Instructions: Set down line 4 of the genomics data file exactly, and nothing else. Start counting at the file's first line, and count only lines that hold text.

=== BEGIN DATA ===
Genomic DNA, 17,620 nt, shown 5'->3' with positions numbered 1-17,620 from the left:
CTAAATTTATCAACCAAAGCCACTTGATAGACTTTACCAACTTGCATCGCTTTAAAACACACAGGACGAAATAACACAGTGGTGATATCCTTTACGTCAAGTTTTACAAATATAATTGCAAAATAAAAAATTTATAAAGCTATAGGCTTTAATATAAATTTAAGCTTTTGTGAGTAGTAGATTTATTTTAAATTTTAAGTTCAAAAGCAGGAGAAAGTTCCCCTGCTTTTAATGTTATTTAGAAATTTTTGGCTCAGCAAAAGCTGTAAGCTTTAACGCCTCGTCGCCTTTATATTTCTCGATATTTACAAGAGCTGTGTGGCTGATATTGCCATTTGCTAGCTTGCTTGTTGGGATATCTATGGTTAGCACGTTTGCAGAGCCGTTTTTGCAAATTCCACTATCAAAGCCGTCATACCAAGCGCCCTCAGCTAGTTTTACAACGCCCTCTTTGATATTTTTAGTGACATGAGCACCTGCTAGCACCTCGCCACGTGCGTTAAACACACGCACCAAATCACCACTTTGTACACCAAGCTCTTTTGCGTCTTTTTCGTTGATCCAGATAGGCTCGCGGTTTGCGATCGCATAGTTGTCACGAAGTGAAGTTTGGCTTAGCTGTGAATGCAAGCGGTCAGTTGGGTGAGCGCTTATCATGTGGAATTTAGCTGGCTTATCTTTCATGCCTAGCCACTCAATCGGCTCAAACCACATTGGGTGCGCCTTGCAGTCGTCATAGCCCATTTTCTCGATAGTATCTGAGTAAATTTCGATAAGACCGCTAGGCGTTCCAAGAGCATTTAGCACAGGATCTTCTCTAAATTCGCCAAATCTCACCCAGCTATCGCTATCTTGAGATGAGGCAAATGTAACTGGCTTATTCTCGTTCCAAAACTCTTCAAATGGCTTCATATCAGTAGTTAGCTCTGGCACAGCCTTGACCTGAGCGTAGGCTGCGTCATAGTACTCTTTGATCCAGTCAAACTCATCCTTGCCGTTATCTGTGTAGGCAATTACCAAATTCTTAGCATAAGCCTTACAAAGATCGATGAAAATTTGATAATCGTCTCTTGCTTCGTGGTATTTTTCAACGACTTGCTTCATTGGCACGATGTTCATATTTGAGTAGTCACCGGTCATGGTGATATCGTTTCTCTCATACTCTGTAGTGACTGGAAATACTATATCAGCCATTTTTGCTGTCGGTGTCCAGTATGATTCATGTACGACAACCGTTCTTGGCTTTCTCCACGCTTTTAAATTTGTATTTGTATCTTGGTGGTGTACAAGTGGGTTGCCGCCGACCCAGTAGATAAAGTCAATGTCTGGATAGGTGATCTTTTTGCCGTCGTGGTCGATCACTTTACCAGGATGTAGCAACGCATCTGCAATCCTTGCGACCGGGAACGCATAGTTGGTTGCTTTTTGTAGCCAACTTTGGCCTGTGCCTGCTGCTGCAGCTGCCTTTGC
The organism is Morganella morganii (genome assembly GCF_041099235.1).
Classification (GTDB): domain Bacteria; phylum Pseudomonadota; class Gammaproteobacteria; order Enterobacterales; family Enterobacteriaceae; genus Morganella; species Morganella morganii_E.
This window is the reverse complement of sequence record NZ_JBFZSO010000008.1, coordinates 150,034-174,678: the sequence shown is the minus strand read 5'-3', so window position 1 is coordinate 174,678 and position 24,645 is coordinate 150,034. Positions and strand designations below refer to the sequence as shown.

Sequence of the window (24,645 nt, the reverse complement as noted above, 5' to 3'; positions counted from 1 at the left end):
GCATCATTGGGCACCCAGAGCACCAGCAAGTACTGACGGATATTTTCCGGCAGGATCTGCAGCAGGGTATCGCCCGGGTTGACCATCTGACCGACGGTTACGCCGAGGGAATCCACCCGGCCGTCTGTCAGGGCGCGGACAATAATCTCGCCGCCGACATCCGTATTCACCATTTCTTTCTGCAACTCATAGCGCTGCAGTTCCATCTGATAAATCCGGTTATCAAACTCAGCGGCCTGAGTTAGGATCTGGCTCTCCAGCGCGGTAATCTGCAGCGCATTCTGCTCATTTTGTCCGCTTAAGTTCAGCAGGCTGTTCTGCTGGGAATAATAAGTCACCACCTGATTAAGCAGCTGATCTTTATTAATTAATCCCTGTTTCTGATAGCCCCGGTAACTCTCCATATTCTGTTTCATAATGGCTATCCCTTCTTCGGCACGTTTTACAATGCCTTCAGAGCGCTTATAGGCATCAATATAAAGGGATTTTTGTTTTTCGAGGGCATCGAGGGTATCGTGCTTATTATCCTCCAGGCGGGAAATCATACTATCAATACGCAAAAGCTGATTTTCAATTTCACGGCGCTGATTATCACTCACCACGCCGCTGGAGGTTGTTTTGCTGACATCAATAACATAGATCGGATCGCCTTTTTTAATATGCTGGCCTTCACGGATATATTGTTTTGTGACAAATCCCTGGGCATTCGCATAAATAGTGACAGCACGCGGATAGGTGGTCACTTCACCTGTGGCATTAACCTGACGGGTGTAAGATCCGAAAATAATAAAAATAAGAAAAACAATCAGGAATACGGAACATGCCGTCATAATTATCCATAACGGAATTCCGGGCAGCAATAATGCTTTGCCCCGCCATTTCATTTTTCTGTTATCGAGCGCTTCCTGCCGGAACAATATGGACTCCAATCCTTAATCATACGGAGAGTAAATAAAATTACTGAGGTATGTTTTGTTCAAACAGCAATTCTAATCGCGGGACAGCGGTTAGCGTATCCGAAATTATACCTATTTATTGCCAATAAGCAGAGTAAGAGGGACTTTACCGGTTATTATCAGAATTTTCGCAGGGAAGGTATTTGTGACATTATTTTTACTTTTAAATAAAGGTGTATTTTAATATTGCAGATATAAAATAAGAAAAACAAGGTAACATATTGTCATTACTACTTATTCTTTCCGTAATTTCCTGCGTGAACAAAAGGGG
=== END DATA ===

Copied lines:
Classification (GTDB): domain Bacteria; phylum Pseudomonadota; class Gammaproteobacteria; order Enterobacterales; family Enterobacteriaceae; genus Morganella; species Morganella morganii_E.